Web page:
National's deputy leader Paula Bennett says if Winston Peters had any involvement in covert photographs of journalists meeting a source, he is not fit to be deputy prime minister.
Bennett said ministers must uphold the highest ethical standards, and accused Jacinda Ardern of choosing a "see no evil, hear no evil" approach.
Photos of journalists, including RNZ's Guyon Espiner, meeting with a former New Zealand First party president surfaced on a political blog last week.
After initially saying "we took the photos", Peters said supporters of the party took the photos.
Speaking to RNZ's Morning Report today, Ardern kept her distance from the whole affair, saying none of it was a matter for her.
"Indeed, I'm the Prime Minister, I run the government. I do not run three separate parties, so I don't think it's unfair or unreasonable to say that these are matters for New Zealand First, not for me," Ardern said.
But Bennett said the prime minister needed to be asking Peters some very serious questions.
"I do not believe that if what we're seeing is true he can stay in the role as deputy prime minister," Bennett said.
"Instead of asking the questions and perhaps getting answers that would mean she would have to act she is choosing to simply avoid.
"I think she's running scared that he may pull the plug and I don't think they're ready for an early election," she said.
Bennett dismissed Ardern's justification that this applies to Peters with his party leader, not ministerial, hat on.
"I would agree with perhaps the foreign minister ... but he also holds a warrant as deputy prime minister. I've held that warrant.
"If she was in China like she'd planned to go, he would be the acting prime minister. Are these the ethical standards that she believes is fit to be running this country?
"This feels threatening, it feels like it's a threat to all of you, you know how dare you go out there and have confidential sources, we will track you down and we will find you, is what is Winston Peters and New Zealand First seems to be saying," she said.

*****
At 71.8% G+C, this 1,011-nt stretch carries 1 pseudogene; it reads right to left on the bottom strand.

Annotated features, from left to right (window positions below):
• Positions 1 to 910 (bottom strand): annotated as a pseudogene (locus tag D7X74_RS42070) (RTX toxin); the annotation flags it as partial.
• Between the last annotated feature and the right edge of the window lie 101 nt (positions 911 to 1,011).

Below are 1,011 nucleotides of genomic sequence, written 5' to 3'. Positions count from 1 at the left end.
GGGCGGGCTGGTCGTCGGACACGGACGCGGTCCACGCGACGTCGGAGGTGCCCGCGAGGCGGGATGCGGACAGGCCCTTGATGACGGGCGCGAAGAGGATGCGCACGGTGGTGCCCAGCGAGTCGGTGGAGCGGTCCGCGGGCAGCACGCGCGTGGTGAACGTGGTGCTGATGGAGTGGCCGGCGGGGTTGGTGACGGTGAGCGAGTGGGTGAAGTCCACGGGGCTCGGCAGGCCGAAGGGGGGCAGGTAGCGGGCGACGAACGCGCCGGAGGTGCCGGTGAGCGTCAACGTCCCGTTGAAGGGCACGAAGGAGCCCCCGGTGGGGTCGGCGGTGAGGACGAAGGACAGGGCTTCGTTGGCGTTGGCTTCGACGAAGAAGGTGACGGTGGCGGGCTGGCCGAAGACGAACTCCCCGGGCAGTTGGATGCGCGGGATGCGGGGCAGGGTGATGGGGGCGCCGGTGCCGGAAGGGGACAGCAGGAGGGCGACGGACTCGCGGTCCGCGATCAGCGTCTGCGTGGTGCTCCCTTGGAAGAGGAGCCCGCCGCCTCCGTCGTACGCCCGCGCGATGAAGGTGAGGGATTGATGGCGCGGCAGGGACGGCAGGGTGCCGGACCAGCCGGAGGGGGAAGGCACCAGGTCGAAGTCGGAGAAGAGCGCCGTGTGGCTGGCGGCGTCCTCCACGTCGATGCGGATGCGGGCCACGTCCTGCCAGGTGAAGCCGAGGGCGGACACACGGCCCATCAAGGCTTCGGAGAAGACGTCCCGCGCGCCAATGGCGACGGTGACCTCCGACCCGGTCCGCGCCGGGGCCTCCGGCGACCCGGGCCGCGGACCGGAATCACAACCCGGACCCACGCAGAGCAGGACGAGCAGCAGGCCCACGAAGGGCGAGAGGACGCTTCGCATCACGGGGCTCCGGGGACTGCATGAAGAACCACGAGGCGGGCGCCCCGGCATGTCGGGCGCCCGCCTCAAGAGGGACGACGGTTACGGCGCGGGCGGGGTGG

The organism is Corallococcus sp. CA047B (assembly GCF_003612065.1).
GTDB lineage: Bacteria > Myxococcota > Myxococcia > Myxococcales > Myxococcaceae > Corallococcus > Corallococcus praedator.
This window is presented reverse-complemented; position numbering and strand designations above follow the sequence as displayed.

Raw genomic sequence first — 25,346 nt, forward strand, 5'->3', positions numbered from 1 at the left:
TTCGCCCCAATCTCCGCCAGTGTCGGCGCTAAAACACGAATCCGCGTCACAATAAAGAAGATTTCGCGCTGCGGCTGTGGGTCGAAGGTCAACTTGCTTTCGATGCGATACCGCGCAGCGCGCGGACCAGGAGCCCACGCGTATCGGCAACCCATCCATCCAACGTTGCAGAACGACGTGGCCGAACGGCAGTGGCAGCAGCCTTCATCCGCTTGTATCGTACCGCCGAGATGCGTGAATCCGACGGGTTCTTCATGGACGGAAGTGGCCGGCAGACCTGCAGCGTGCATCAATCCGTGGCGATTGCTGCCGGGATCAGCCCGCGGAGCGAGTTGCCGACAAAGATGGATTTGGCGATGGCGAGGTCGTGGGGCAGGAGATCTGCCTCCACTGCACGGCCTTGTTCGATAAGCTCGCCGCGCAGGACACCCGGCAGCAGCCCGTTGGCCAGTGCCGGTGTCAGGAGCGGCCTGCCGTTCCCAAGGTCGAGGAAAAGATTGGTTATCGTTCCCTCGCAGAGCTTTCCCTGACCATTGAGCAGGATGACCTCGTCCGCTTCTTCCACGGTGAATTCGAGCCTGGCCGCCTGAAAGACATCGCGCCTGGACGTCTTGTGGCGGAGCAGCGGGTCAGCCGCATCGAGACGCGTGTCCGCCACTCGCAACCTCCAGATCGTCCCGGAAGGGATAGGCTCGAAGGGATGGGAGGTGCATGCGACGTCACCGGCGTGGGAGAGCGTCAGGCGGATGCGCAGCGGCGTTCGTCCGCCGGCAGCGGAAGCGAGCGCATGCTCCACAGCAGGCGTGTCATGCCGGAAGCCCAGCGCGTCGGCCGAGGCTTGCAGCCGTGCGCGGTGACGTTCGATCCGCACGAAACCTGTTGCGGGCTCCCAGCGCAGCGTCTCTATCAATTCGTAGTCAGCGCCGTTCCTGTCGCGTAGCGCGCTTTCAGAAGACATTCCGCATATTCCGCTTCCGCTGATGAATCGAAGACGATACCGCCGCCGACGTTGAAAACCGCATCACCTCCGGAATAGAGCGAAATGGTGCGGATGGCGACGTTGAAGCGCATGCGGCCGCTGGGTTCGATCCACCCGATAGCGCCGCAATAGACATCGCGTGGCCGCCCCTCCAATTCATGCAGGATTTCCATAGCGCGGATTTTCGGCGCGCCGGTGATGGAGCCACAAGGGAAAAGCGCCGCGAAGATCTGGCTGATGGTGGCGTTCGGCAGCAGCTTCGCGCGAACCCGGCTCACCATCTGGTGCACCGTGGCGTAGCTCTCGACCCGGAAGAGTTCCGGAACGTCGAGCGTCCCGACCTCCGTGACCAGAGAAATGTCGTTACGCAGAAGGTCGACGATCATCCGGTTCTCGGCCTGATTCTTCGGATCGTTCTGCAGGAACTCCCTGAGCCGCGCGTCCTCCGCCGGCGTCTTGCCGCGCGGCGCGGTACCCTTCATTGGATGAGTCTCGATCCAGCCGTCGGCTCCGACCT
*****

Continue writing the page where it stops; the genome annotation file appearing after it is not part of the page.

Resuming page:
Bennett was asked about the parallels between this, and activity outlined in the 2014 book Dirty Politics, by investigative journalist Nicky Hager.
It detailed close links between the Whaleoil blog, political advisor Simon Lusk, and National MPs running smear campaigns against political opponents.
The Whaleoil website closed in 2019 in the wake of its parent company going bust, defamation cases and its controversial founder Cameron Slater suffering a stroke.
The BFD website is registered to Andrea Parkes, who has a Whale Oil email address.
But Bennett distanced National from these players.
"John Key stood up, cut all ties. We have nothing to do with people like Simon Lusk and Cameron Slater and I know that, and it hasn't been for many, many years.
"I mean you see Simon Lusk in Parliament buildings going to visit New Zealand First. You hear stories about him being on retainer and actually being paid by someone else to actually do some of the dirty work for New Zealand First," Bennett said.
Lusk told RNZ that he does not comment on who his clients are.
New Zealand First has not responded to questions from RNZ about whether the party is working with Lusk.